With 15 deftly curated and exquisitely executed courses to get through, St Bart’s is necessarily light on fat and carbohydrate — until, somewhere between pre-dessert and coffee, you get to the cheese course. There, five sturdy wedges of British cheeses set out to sate any last scrap of hunger you have left. They hail from Buchanan’s, an artisan cheesemonger in central London, and come with crab apple jam, oatcakes and satisfyingly squidgy fruit bread. There’s a cider pairing, should you be so inclined, and the volcanic rock-inspired platter provides a pleasing contrast to the smooth, creamy milkiness of its wares.

63 Bartholomew Close, EC1A 7BF, restaurant-stbarts.co.uk

B Street Deli

“Brimming with Deliciousness” is this Bermondsey Deli’s tagline, and brimming is the word: between the counter, crammed full of charcuterie, pickles, vegetable antipasti and cheese, and the shelves stacked with wine, and the wide windows which are invariably steamed up with chatter of happy customers, it’s hard to see where in this diminutive deli one might actually be able to sit down for a feast of fromage. The answer lies in several wine barrels squeezed into unlikely corners, on which one can while away many an hour over one of the most generous boards in the city. The serving size is less slices, more chunks, chosen from their array of Italian, Spanish, French and British cheeses, and alluringly arranged amidst grapes, figs, sourdough and whatever else might be fancied.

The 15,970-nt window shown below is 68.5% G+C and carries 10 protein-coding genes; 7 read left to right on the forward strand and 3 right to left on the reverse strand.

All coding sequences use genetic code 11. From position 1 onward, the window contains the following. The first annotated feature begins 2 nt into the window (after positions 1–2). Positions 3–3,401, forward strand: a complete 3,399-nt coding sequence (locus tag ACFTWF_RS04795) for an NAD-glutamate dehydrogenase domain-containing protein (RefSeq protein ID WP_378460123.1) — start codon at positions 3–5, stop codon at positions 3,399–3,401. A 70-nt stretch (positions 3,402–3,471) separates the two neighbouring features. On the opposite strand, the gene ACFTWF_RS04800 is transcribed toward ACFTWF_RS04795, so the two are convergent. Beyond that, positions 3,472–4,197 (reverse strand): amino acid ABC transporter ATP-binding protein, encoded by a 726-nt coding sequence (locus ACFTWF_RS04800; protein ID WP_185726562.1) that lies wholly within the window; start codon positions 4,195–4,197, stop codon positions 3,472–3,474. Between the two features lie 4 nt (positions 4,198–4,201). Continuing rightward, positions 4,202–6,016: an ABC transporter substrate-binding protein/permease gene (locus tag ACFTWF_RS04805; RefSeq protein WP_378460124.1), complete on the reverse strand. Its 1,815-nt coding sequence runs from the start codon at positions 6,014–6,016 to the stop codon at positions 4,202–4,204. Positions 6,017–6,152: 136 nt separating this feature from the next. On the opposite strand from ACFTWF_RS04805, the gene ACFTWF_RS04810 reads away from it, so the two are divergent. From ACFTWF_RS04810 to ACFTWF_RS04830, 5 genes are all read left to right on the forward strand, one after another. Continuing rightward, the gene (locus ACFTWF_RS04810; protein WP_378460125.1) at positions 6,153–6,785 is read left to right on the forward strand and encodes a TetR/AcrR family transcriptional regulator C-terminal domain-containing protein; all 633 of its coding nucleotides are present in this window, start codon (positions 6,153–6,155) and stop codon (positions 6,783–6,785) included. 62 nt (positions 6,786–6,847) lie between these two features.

88 Bermondsey St, SE1 3UB, bstreetdeli.co.uk

Vivat Bacchus

Vivat Bacchus boasts its own dedicated cheese room, where ripe wheels, firm logs and creamy cylinders of cheese converge in chilled stillness, ready for diners to devour. Though Vivat Bacchus is South African, its dairy wares hail from Britain courtesy of the Cheese Geek: a modern cheesemonger committed to sourcing the best cheeses at the best point in their life span (and doing so in a sustainable way). At Vivat Bacchus, cheese comes as a starter, alongside charcuterie and — if one has any sense at all — a great South African wine from their cellar. Staff can either choose for diners or take them into their chamber of cheeses to make their own selection. Don’t miss the Baron Bigod, a raw milk, brie-style cheese made in Suffolk, and Old Roan, which represents one of the only truly traditional, raw milk Wensleydale cheeses left in the UK.